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Federal Public Land Management Reports

Congressional Research Service
Report for Congress

Wilderness Laws: Prohibited and Permitted Uses

Ross W. Gorte, Natural Resources Economist and Policy Specialist
Environment and Natural Resources Policy Division

October 9, 1998

SUMMARY

The Wilderness Act generally prohibits commercial activities, motorized access, and infrastructure developments in congressionally designated areas. However, the Wilderness Act and many subsequent laws designating wilderness areas contain provisions authorizing activities that do not conform with these general prohibitions. The general prohibitions and the authorized uses are important, because controversies persist over the permissible and prohibited activities in wilderness areas, and because legislation often seeks to modify existing areas or activities. this report will be revised periodically, when Congress enacts new laws containing authorized uses.

Congress enacted the Wilderness Act (P.L. 88-577) in 1964 to establish a National Wilderness Preservation System of federal lands "where the earth and its community of life are untrammeled by man, where man himself is a visitor who does not remain." Congress has taken two approaches to protecting certain federal lands while allowing some uses that might alter the pristine character of the lands. One approach, described here, is to explicitly allow uses in designated wilderness areas that do not conform with the Wilderness Act's general management guidance; the other, not covered in this report, is to designate areas by some other label, with special management direction for those areas in the laws creating them.

The 1964 Wilderness Act, directly and by reference in subsequent wilderness legislation, generally prohibits commercial activities, motorized access, and roads, structures, and facilities in units of the National Wilderness Preservation System designated by Acts of Congress.1 Specifically, 4(c) states:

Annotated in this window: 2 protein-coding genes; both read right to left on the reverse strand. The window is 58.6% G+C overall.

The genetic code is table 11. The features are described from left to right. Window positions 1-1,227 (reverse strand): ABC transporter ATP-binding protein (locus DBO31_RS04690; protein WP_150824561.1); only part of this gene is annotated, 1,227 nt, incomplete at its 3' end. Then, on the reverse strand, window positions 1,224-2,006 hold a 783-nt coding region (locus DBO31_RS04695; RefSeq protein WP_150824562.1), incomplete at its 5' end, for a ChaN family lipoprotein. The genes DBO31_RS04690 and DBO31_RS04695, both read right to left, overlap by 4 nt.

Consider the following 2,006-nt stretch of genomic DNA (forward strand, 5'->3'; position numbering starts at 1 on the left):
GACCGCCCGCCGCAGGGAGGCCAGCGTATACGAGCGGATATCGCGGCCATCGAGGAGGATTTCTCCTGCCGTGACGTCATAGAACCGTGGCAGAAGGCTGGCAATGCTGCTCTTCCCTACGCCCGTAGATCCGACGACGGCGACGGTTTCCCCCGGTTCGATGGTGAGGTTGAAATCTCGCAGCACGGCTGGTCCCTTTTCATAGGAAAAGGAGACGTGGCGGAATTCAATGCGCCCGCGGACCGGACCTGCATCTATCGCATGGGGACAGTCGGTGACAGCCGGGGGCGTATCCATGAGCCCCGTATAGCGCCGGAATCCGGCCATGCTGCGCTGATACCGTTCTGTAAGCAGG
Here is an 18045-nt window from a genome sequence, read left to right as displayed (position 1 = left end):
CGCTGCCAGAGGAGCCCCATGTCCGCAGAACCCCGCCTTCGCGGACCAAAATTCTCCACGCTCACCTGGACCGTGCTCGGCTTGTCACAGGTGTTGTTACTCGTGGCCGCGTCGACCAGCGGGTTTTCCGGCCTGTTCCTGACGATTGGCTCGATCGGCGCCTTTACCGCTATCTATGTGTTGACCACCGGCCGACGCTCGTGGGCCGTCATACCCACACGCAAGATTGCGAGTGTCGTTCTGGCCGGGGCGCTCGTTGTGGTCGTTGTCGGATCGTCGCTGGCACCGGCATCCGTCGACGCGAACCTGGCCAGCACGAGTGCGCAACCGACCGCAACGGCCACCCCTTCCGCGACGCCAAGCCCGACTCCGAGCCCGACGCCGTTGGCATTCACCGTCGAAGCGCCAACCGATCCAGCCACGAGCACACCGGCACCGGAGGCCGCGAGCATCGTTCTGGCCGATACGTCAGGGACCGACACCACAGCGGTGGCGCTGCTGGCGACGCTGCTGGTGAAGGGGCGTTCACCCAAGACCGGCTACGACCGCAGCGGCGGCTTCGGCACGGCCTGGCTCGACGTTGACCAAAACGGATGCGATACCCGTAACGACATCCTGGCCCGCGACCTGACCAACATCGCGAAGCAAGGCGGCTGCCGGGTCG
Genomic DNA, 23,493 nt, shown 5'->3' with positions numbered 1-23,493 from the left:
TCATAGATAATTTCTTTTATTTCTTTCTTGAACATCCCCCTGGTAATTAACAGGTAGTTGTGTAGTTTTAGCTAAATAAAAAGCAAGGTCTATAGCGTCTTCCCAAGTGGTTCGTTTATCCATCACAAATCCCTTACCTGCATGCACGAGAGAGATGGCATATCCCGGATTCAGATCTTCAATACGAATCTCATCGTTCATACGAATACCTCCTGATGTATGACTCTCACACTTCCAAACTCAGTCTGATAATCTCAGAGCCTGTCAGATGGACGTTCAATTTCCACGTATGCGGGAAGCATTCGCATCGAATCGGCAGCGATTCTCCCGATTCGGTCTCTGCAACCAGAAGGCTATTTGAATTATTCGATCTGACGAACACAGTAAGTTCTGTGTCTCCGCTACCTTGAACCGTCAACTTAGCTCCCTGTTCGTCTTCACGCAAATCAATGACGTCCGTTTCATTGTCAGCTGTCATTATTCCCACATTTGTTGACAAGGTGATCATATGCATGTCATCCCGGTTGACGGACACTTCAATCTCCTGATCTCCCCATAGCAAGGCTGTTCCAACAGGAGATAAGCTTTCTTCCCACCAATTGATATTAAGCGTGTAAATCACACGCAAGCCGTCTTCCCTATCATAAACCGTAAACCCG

Except as specifically provided for in this Act, and subject to existing private rights, there shall be no commercial enterprise and no permanent road within any wilderness area designated by this Act and, except as necessary to meet minimum requirements for the administration of the area for the purpose of this Act (including measures required in emergencies involving the health and safety of persons within the area), there shall he no temporary road, no rise of motor vehicles, motorized equipment or motorboats, no landing of aircraft, no other form of mechanical trans-port, and no structure or installation within any such area.

Thus, this section prohibits most businesses and commercial resource exploitation (such as timber harvesting) and motorized entry (via cars, trucks, off-road or all-terrain vehicles, bicycles, aircraft, or motorboats) except in emergencies.

Wilderness Act Provisions

The Wilderness Act also authorizes activities that do not conform with the restrictions, usually subject to regulation by the Secretary. 2 Specifically:

4(d)(1) allows "the use of aircraft or motorboats, where these uses have already become established," subject to "desirable" restrictions;

4(d)(1) also allows "such measures, as may be necessary in the control of fire, insects, and diseases,'' subject to ''desirable'' conditions;

4(d)(2) allows mineral prospecting conducted "in a manner compatible with the preservation of the wilderness environment";

4(d)(3) provides for establishing and developing valid mineral rights, "subject, however, to such reasonable regulations governing ingress and egress as may be prescribed" consistent with using the land for mineral development, and with leases, permits, and licenses containing "such stipulations as may be prescribed ... for the protection of the wilderness character of the land consistent with the use of the land

4(d)(4) allows the President to authorize water project development, including road construction and use;